The Brush Gallery

Lowell, Massachusetts, seems to be a very art-friendly town and, given it’s history as a mill-town (lots of textile mills in upper New England in the late 1800s), quite open to the idea of art quilts.  The Brush is an artists’ co-operative and gallery.  Each year when the Lowell Quilt Festival happens, various venues around town have art quilt exhibits or related shows.  The Brush, along with the Whistler Museum of Art (as in James McNeil Whistler, most famous for his painting of his mother….), are two of the venues art quilters want to be in!  (Note:  photos in this post are clickable … you can right click to view larger in a window/tab.)  This quilt is Sod Wall I, by Elfa Jonsdottir of Worcester, Mass.  I’m not usually partial to this abstracted style of quilting, but I thought the use of the hand-dyed fabrics and color was particularly effective.

Sod

I got to meet Debbie Bein, Elaine and Mary from Toronto, all from the QuiltArt list, and to my great surprise and pleasure, my near-neighbor Carrie Hedstrom.  Carrie is a young mom of FIVE (ages 7 to two months…youngest was in a baby sling for the opening reception!)…how she finds time for art is beyond me, let alone time to get the entries done and sent in on time!  Somehow, I managed to miss taking a photo of them (I had just gotten out of class and RACED from Chelmsford, where the classes were held, to Lowell, where the show and galleries are, to be there before the reception ended!) or of Carrie.  But I did get this shot of the wall where Carrie’s quilt was hung, on the far left, and one that I think is Frieda Anderson’s on the far right:

Update:  Rosemary’s piece is titled “Sheer Floral.”  And, it is indeed Frieda’s work on the right, titled “SunSet Pines.”

Wall shot

I’ve only met Rosemary Claus-Gray online, but I love her work.  Sometimes it is abstract, but this representational piece in sheer fabrics is just glorious:

Rosemary Claus-Gray’s

If you look closely at the photo, you can see the stretcher bars shadowing through the sheer fabrics!

I neglected to take a photo of the label on these two pieces… if anyone knows who made them, please let me know!   I love the use of thread in the satin stitching:

Entry set

(Update:  the piece above, thanks to Cyndee who spotted an article in the Lowell newspaper, is Sun Moon Stars by Therese Bliss….thanks Cyndee!)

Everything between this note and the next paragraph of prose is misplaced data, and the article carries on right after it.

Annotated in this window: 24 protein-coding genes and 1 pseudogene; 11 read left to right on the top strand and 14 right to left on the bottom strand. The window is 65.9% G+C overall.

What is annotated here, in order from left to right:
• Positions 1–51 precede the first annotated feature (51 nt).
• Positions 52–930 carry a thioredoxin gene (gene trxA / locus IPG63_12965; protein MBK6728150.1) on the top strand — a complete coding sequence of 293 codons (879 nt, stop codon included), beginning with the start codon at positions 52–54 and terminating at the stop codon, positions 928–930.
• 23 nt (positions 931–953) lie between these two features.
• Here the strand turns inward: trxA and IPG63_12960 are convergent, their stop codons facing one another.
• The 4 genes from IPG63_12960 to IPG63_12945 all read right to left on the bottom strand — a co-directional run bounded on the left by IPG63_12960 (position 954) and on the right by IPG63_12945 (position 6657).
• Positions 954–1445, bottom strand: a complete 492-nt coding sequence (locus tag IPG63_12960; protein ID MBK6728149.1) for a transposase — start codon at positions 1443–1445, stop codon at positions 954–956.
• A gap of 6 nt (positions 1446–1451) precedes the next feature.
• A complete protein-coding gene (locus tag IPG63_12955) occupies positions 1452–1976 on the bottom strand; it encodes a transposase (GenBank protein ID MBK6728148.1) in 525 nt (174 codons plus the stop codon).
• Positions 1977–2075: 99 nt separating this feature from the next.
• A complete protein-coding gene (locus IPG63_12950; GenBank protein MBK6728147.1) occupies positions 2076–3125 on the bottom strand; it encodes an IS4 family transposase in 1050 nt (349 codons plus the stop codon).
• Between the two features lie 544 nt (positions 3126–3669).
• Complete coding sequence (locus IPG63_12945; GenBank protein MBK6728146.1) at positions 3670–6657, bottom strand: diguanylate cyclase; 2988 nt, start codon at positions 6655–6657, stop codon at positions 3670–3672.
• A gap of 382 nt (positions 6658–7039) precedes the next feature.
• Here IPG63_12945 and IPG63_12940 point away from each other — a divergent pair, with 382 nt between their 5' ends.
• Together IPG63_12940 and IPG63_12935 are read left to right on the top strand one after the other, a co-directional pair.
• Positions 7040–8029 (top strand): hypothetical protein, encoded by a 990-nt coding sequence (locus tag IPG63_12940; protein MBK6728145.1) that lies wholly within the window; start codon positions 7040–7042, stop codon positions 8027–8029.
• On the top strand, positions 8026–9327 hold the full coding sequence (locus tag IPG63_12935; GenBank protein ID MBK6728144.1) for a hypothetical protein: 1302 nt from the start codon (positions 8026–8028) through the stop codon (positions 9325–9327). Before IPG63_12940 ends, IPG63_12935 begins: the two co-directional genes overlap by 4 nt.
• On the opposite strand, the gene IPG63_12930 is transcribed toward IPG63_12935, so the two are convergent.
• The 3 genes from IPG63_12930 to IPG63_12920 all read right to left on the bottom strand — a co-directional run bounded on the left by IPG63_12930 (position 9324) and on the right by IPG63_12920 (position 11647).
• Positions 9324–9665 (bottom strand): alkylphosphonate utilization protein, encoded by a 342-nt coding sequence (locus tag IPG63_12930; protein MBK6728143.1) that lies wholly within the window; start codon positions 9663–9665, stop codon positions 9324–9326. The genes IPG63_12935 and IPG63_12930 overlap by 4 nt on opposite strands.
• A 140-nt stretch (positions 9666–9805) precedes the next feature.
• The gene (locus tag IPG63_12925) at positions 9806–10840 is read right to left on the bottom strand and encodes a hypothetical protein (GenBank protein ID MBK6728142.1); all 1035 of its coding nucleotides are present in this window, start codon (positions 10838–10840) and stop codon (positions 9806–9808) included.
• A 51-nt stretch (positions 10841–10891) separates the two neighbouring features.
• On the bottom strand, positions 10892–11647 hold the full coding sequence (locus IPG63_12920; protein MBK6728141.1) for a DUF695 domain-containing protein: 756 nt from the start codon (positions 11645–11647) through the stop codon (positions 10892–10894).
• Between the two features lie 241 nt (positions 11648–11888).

I’m giving a lecture on beading and embellishments on quilts, so I’m on the hunt for examples to use in my lectures.  I’ve photo’s the labels on all these pieces so I can contact the makers and ask permission to include the photos in my slide show…..  alas, this overall photo of Rachel B. Cochran‘s Imperial Palace didn’t turn out sharp:Overall of Rachel Cochran

but the detail photo did–I’m in love with her hand-dyes:

Cochran, detail

Margarete Steinhauer of Scituate, MA, created The Cork Oaks; she is a plant and environmental scientist, and was inspired by a piece of commercial dye-painted fabric.

Steinhauer

In several days, I’ll share the quilts at the Whistler!  Cheers, Sarah

6 Responses to “The Brush Gallery”

  1. Rosemary Claus-Gray Says:

    Sarah! You truly honor me! Thanks so much for the photos of “Sheer Floral” in the Brush Gallery, and for your comments. It’s good to see the piece in the environment. I know you were very busy while you were there, and that you made a special effort to get these photos. And then to put it on your blog! I do appreciate you! Rosemary

  2. Frieda Anderson Says:

    Yes that is my quilt on the far right in the long view photo. It is titled “SunSet Pines”. Thanks for the photos and comments on the show. I enjoyed seeing other quilts in the venue.

  3. Linda Teddlie Minton Says:

    Wow, Sarah, thanks so much for posting these pictures! I’d love to have seen this show in person.

  4. Robin Parton Says:

    Sarah,
    Thanks so much for posting these pictures, I would have loved to see the whole show. You get to go to the best places.
    Robin in NC

  5. Rayna Says:

    Sarah, the pictures make me wish more than ever that I had been there to see them in person – thanks!

    BTW – the glorious hand-dyes used in Rachel Cochran’s Imperial Palace are Helene Davis’hand-dyes. Nobody dyes fabric like Helene.

  6. Rachel Cochran Says:

    I was away on vacation when you first posted, and am only now getting everything “organized.” You know how that goes. Thanks for posting a picture of Imperial Palace. Too bad the image wasn’t clearer, but I would be happy to send you images (either slide or jpeg)of the overall piece and a detail for you to use in your presentation. And I have to continue to give credit to Helene Davis for her incredible hand-dyes.
    I couldn’t make it to the Brush opening this year, so was happy to see my piece in situ.